## Tuesday, May 20, 2008

### Geometric "Connections" - How one problem leads to another...

Answers to Problems from Previous Post:

(a) Substitute 0 for x, -1 for y in both equations.

(b) a > 1/2

(c) Two points above x-axis: a > 1; Below x-axis: 1 > a > 1/2; On x-axis: a = 1
Note: If 1/2 > a > 0, then the only point of intersection would be (0,-1).

(d) x = ±[√(2a-1)]/a; y = (a-1)/a

(e) Points: (±4/5 , 3/5); a = 5/2
Note: Pls check for accuracy!

Now for the connection...

In the previous post, we were given that the radius of the circle was 1 and the area of the triangle was 32/25. From this it can be shown that PQ = 8/5 and, in fact, the quadrilateral PQRS shown in the figure at the left is a square whose area is 64/25. The fact that this was a square intrigued me. I hypothesized that, up to similarity, these numbers were unique. This led me to the diagram at the left and the following converse of the previous problem.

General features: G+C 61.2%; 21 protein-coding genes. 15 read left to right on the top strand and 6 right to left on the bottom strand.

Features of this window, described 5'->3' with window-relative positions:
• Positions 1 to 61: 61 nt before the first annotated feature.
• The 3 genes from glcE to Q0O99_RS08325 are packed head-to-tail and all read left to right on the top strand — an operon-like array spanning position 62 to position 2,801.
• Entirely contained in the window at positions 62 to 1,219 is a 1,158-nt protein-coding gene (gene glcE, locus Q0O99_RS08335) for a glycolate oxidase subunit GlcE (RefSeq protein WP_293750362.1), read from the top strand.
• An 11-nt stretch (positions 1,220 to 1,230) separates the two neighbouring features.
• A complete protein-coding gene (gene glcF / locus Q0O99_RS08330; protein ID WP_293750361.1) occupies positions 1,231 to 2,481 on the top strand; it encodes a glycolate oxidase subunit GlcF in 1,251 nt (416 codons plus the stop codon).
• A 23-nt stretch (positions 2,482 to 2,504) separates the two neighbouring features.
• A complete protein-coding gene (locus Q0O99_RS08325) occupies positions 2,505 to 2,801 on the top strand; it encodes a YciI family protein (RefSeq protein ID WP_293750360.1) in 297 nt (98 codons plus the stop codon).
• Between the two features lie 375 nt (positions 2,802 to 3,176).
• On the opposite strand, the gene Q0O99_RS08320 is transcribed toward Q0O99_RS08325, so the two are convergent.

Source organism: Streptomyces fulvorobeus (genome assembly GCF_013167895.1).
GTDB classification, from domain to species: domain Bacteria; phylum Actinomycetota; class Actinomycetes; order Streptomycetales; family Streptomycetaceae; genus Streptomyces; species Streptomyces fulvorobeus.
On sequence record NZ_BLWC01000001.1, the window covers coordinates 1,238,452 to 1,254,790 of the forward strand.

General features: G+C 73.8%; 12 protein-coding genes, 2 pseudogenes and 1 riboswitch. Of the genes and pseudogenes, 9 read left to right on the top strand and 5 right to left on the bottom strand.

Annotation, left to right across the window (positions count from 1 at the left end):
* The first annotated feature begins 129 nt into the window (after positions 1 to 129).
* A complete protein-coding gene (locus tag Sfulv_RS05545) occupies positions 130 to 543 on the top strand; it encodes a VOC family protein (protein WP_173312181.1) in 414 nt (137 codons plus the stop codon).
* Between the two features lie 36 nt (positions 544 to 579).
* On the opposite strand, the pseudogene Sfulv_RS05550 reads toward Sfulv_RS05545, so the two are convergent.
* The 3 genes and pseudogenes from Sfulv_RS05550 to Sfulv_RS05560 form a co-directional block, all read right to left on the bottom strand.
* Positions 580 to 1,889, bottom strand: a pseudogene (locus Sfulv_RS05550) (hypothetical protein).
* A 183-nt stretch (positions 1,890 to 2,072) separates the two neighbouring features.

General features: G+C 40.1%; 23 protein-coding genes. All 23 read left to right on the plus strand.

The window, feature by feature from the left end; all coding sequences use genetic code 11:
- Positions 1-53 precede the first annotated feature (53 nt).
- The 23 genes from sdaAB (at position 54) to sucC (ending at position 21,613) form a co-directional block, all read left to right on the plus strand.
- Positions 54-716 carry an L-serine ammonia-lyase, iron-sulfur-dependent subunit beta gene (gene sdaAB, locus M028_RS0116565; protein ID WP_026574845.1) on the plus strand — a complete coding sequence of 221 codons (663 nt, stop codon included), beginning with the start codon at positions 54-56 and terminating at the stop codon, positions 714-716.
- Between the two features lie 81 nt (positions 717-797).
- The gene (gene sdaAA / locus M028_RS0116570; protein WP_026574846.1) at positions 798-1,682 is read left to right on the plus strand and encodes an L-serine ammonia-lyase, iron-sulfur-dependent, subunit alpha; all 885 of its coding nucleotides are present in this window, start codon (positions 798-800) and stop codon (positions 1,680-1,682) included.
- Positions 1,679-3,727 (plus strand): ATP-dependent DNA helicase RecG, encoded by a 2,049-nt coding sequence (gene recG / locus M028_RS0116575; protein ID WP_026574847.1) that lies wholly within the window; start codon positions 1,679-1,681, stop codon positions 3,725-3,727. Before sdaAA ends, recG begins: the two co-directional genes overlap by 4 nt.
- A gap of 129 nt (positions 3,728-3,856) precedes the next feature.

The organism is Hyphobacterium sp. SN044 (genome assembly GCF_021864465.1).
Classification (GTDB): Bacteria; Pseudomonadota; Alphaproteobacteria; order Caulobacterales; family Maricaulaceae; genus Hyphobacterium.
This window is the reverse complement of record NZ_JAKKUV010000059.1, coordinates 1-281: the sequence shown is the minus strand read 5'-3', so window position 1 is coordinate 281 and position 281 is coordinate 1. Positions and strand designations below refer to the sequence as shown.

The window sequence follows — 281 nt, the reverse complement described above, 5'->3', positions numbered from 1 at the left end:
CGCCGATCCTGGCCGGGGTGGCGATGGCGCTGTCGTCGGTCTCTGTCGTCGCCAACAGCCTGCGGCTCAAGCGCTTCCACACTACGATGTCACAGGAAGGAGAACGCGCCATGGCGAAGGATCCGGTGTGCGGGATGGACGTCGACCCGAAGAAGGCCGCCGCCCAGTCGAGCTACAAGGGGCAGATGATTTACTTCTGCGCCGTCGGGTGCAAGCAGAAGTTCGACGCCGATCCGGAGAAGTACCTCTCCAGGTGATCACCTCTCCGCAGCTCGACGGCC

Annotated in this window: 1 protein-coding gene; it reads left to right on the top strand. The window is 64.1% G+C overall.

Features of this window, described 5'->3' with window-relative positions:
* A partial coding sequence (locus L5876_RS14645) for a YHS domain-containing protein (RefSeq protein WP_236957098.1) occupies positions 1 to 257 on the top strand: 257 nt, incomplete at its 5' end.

Note: This problem is now unrelated to the parabola.

In the diagram above, points P and Q are on the circle, PQRS is a square and segment SR is tangent to the circle at T.
If the radius of the circle is r, show that the area of the square is (64/25)
r2, and, consequently, the area of ΔPQT = (32/25)r2.

(1) Students should not find this overly challenging using standard methods for solving circle problems (and the fact that it is closely related to the previous question).
(2) Of course, what really intrigued me is how, once again, the 3-4-5 triangle recurs! Ask your students to find a triangle in the diagram similar to 3-4-5. They need to draw something but this should occur naturally from the standard solution to the problem.